Read More at Reveal
By Claire Bushey
A new bill in Springfield that would add protections for temporary workers follows the playbook for labor advocates nationwide: Push for change in the states, because the federal government isn't coming to help.
Rep. Carol Ammons, D-Urbana, plans to introduce legislation targeting staffing companies that supply temporary workers to companies in industries like manufacturing and logistics. Staffing companies employ roughly 800,000 workers in Illinois. If passed, the bill would mandate that temporary workers receive the same pay as full-time employees and make it harder for companies to fire them for questioning pay or working conditions.
Read more at Crain's Chicago Business
By Tom Kacich
SPRINGFIELD — Legislation aimed at improving working conditions for Illinoisans who work in the temporary-jobs industry was introduced Wednesday by state Rep. Carol Ammons, D-Urbana.
HB 690, referred to by supporters as the Responsible Job Creation Act, would affect as many as 800,000 Illinois residents employed by temporary-job agencies, primarily in manufacturing and warehouses, according to the American Staffing Association.
"Unfortunately in Illinois, people are suffering, are abused in hard, worn-down temporary jobs, all with no benefits for their families," Ammons said at a Statehouse news conference. "While direct hires at least receive a wage that they can live on, the conditions for temporary workers are not the same."
Read More at the News-Gazette
By Sonia Singh
As the reality of a Donald Trump presidency sets in, unions and workers centers are gearing up for a massive fight to defend immigrant members, building on lessons from the past decade.
Undocumented workers are at risk both from the government and from their employers. Sometimes employers are under government pressure themselves. Other times they’re using the threat of immigration enforcement to discourage organizing or keep workplace standards low.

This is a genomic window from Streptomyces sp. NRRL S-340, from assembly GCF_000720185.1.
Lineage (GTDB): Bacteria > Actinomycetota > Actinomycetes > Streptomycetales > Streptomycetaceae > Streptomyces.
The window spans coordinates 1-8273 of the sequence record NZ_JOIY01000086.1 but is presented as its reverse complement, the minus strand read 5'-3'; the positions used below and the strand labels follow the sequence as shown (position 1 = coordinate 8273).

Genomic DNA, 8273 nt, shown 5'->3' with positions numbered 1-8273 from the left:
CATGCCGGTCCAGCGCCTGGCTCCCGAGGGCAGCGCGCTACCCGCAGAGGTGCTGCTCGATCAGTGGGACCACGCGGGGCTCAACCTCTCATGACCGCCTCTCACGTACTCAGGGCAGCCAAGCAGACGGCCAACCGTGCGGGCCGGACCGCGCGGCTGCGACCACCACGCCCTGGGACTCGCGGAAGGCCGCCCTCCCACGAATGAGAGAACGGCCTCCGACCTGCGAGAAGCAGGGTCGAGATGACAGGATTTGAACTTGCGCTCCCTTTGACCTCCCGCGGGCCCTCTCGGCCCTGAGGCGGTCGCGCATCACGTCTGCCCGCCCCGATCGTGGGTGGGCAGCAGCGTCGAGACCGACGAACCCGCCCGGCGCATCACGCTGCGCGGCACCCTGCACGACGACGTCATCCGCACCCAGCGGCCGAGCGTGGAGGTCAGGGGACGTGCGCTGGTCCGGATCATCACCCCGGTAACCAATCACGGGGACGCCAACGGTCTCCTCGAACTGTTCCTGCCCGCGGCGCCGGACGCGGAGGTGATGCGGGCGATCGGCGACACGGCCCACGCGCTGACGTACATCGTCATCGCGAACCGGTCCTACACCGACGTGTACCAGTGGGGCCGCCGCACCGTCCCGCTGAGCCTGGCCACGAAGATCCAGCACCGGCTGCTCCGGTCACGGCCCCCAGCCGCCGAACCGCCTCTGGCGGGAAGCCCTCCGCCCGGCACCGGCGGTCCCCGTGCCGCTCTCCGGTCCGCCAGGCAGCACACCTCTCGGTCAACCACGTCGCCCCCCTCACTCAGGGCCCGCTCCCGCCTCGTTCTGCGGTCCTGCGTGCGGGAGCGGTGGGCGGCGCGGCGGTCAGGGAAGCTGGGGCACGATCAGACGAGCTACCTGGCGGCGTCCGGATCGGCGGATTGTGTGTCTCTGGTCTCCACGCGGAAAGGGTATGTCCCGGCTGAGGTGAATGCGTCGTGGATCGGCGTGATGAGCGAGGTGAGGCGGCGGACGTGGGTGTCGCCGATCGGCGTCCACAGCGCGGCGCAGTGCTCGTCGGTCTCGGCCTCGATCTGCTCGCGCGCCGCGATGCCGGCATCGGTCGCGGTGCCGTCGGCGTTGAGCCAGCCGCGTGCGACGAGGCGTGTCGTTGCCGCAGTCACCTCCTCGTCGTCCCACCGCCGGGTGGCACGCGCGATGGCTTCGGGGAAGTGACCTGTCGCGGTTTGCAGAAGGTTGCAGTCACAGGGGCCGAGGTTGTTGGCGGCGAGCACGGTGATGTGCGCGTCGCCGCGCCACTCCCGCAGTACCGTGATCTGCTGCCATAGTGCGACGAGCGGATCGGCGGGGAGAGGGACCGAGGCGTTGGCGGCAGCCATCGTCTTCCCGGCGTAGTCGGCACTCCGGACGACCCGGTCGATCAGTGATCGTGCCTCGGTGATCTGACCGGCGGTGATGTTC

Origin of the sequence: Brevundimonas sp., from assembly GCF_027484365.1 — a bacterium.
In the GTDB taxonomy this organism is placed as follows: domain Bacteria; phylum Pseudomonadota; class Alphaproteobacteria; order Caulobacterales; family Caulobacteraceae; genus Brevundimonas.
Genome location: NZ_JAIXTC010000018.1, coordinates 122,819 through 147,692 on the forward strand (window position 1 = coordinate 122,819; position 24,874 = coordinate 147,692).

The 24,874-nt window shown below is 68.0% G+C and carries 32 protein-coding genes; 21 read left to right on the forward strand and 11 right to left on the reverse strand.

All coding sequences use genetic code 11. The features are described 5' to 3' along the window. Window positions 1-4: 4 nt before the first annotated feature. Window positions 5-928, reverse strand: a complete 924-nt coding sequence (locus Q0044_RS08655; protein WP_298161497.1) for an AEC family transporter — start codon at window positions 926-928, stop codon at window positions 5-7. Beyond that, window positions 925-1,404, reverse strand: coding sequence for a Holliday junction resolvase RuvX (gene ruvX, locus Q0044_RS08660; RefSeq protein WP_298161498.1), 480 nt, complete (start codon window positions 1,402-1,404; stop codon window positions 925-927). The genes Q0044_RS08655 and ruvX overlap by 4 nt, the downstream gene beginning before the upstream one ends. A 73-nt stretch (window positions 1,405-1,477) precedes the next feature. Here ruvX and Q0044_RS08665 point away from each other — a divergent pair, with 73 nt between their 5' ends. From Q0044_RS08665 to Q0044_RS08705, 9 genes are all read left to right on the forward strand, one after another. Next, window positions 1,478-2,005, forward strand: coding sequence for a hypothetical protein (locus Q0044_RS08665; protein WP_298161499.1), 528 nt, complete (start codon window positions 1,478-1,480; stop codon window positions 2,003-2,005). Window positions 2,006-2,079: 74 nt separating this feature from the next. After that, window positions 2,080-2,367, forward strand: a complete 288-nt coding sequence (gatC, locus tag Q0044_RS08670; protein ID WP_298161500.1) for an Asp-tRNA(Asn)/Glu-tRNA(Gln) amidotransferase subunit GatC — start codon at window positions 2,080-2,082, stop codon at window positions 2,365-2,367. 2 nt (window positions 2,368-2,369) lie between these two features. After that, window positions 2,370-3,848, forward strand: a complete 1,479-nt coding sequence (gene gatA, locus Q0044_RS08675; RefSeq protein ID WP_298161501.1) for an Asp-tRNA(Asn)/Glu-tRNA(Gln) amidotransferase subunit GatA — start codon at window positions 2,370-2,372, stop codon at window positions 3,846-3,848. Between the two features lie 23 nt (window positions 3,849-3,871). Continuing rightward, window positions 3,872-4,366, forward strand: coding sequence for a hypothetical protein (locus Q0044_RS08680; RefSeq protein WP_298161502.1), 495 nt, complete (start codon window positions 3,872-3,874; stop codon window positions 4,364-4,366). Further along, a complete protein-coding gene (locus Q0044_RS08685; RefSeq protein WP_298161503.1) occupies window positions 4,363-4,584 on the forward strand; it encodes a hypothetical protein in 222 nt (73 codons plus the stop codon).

Read more at Labor Notes
By Olivia LaVecchia
Amazon’s been expanding its infrastructure at a breakneck pace. Between the summer of 2015 and the summer of 2016, Amazon’s network of distribution facilities doubled in number, as it rolled out 14 of its massive fulfillment centers, 11 new sortation centers, and 60 smaller facilities like delivery stations and Prime Now hubs. In July, the company announced that it would have 18 more new fulfillment centers up and running by the end of September. “It’s the biggest expansion of any distribution system for any retailer that we’ve ever seen,” says Mark Meinster, the executive director of a worker center based in the Chicago area.
Many of the facilities have been financed partly by taxpayers. Amazon has pocketed at least $613 million in public subsidies for its fulfillment facilities since 2005, our new report finds, and more than half of the 77 large facilities it built between 2005 and 2014 have been subsidized by taxpayers.
Read More at the Institute for Local Self Reliance (ILSR)
By ALLISON SELK
Those who know Charlotte Droogan say she has a mission to change her community and the world.
Droogan, a retired Bolingbrook teacher, has spent the last 14 years as a lay community minister at the Universalist Unitarian Church of Joliet – a role in which she leads the congregation to action.
“My job has been to take the church outside of the four walls of the church building,” Droogan said. “We have done AIDS support groups in the 1990s, health outreach, night ministry bus in Chicago, stand for marriage equality, spoke at the capital in Springfield, worked with Warehouse Workers for Justice – all networking, political action and witness to the community.”
Read more about Long-time WWJ Supporter Charlotte Droogan Here